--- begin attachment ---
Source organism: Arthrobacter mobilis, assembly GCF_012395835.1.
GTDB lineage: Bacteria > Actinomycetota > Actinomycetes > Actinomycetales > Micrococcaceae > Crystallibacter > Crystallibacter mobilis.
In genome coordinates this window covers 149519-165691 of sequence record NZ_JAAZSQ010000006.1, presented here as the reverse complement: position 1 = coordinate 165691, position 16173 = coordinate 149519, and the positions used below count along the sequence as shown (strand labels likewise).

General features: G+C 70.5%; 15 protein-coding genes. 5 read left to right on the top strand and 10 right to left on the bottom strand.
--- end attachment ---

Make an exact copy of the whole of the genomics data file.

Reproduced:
Source organism: Arthrobacter mobilis, assembly GCF_012395835.1.
GTDB lineage: Bacteria > Actinomycetota > Actinomycetes > Actinomycetales > Micrococcaceae > Crystallibacter > Crystallibacter mobilis.
In genome coordinates this window covers 149519-165691 of sequence record NZ_JAAZSQ010000006.1, presented here as the reverse complement: position 1 = coordinate 165691, position 16173 = coordinate 149519, and the positions used below count along the sequence as shown (strand labels likewise).

General features: G+C 70.5%; 15 protein-coding genes. 5 read left to right on the top strand and 10 right to left on the bottom strand.